There is footage of a train coming into a railway station before showing the children mimicking aspects of this real life situation, such as the movements of the pistons.  The commentary emphasises the importance of making imaginative use of simple things in developing confidence in movement.  This is illustrated by imaginative games, such as trying different ways to get along a bench.  Children also do a variety of foot exercises to aid mobility.  The commentary notes that the focus is on the individual pupil, and that this requires planning by the teacher.  A class is shown watching a film about techniques in jumping.

The commentary states, “Only in free activity can the natural differences between boys and girls, and between individuals, be adequately catered for.”  It also highlights the importance of suppleness and mobility, as well as strength, with these being illustrated by a group of 10 year olds doing various difficult exercises, such as walking on their hands.  These children are now ready to do group activities, using gym equipment such as the horse and the long box, with the commentary noting the teachers' responsibility for safety.  It also notes that there is no compulsion or formal teaching of skills, even though complex skills are demonstrated.  The commentary states, “the physique of some the boys is already enabling them to outdo the girls.”  The children do a variety of complex gym exercises on the vaulting equipment, and using climbing ropes.  The development of the children is demonstrated by comparing the performance of groups of children at ages 6, 8 and 10 doing various physical activities, such as ‘the crab.’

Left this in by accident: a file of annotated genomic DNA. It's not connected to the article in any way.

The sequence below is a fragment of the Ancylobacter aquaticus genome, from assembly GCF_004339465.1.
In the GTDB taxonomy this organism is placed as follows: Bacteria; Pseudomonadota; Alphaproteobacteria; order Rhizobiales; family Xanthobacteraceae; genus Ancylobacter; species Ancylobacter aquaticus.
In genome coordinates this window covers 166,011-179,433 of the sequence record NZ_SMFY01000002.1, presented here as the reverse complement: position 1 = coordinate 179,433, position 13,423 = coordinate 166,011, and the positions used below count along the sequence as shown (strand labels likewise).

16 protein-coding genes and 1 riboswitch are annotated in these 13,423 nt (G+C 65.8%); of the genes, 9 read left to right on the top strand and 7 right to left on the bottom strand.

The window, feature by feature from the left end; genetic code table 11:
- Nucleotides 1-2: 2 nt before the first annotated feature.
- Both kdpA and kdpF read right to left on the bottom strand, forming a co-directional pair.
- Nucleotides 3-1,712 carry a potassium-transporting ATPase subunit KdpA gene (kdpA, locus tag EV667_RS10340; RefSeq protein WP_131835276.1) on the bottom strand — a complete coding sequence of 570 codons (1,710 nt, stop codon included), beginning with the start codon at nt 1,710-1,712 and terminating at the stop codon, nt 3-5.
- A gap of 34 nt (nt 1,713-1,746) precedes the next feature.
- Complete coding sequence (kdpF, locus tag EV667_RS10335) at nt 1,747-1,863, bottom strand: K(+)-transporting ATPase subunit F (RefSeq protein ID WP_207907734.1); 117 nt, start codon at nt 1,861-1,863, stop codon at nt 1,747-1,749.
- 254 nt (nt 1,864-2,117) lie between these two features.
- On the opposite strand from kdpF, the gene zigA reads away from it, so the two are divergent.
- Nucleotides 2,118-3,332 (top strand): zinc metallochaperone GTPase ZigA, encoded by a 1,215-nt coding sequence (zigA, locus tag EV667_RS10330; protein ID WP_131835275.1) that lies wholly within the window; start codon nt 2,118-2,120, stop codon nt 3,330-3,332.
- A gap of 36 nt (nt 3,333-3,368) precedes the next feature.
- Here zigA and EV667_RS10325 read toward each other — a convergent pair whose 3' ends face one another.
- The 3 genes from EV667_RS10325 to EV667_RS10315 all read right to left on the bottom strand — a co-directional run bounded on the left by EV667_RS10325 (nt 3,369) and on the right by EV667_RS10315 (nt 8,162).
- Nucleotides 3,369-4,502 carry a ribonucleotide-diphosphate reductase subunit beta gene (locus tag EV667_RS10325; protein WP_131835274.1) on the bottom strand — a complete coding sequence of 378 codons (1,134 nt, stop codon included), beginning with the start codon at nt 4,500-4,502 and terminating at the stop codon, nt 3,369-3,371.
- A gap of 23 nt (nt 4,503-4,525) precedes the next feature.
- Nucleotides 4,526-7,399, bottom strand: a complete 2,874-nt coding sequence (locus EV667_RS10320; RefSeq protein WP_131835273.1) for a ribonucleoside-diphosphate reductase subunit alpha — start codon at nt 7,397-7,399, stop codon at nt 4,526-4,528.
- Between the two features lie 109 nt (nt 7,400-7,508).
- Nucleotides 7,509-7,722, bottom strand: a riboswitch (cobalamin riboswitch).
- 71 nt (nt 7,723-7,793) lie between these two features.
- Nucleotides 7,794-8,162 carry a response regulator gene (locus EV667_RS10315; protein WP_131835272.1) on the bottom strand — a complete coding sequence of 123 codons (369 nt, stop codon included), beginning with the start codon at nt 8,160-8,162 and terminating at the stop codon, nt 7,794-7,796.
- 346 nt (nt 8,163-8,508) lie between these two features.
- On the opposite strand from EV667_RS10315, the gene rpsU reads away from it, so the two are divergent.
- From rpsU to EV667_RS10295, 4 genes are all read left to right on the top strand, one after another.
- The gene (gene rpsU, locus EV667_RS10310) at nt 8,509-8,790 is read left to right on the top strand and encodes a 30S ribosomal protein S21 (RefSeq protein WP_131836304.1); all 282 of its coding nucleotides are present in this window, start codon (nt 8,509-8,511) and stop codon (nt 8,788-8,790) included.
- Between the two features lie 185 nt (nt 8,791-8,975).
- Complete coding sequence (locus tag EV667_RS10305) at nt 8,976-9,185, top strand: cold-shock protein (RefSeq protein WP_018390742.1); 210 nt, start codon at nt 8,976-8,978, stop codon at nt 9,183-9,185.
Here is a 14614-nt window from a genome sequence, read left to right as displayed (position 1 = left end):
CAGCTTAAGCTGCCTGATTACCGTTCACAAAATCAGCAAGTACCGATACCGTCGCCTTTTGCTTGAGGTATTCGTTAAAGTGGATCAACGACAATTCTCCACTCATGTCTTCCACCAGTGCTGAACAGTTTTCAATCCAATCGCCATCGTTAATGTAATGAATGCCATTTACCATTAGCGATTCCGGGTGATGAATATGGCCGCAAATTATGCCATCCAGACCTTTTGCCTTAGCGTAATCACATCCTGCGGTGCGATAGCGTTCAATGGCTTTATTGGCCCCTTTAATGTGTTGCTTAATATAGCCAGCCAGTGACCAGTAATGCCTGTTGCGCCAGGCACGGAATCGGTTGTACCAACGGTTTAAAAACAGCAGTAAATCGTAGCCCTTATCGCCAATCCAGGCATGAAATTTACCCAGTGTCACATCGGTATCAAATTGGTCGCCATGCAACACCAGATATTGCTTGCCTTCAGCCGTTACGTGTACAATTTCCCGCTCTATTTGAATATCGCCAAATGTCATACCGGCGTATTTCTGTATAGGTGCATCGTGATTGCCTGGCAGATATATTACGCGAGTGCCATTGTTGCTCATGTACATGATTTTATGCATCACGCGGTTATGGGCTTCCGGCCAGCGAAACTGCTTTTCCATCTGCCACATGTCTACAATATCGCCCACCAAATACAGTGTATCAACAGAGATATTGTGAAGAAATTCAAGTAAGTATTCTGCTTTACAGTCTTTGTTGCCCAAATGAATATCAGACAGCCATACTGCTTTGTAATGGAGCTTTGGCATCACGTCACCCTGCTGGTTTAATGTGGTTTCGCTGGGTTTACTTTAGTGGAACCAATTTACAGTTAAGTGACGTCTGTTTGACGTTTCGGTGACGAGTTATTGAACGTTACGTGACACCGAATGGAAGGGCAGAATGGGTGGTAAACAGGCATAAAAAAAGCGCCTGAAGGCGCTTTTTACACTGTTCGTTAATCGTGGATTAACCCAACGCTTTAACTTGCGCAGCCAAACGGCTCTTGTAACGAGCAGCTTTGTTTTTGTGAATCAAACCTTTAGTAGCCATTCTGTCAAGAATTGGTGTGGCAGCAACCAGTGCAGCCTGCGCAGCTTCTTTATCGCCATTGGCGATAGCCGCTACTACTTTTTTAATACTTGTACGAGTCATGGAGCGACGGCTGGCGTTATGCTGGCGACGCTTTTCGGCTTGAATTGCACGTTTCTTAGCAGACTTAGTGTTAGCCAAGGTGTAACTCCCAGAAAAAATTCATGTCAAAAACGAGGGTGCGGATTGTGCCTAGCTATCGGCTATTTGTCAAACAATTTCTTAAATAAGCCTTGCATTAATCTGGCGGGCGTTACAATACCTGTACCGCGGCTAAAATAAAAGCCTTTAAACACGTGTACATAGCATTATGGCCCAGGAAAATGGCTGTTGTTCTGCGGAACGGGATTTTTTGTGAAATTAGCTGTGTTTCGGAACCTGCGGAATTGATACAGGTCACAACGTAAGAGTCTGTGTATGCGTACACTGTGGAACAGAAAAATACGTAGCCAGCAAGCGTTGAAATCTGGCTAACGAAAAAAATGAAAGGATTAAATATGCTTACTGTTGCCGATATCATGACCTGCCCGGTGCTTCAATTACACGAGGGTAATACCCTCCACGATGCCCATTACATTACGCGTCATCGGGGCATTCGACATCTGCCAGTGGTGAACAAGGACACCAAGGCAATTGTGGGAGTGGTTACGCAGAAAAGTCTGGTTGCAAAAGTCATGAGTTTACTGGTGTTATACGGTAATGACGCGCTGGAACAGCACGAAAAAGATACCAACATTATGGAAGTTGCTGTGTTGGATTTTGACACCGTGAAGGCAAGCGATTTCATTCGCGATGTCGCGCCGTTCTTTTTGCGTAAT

The film then moves on to show how the development of individual free movement leads on to patterned dances, with 8 year old boys and girls paired up, dancing around a field and holding hands.  The groups hold hands and dance in circles.  At 10 years old the children learn more complex dancing, again with the emphasis on individual free movement as part of a collective dance.  The children are shown expressing themselves by enacting ‘lighting a bonfire.’ 

There are girls lined up against the side of a swimming pool, bobbing up and down, and then floating whilst holding hands in a ring.  The children go through various stages to learn how to swim.   

Children play games with bat and ball, and the commentary notes that individual activity eventually gives way to team activity, claiming that, “the game itself is the best motivator.”  The focus on the individual means that all can gain satisfaction, as in learning the ‘quick steps’ used when starting in a race.  The children then take part in the sprint and relay races. 

The film ends by going back to the changing room, where John Smith gets dressed and gets ready to go to school.  The commentary notes that he takes with him from primary school the satisfaction and confidence which result from being free from the constraints of formal instruction, “in which his spontaneous activity has been the main motivator,” and where they become, “free to create, to adapt and learn.” 

End credits:  Filmed at The New Earswick Primary school in the North Riding of Yorkshire.  Head Master. . A.J. Hall. Physical Education . . . L.J. Somerset by the Yorkshire Film Company Ltd.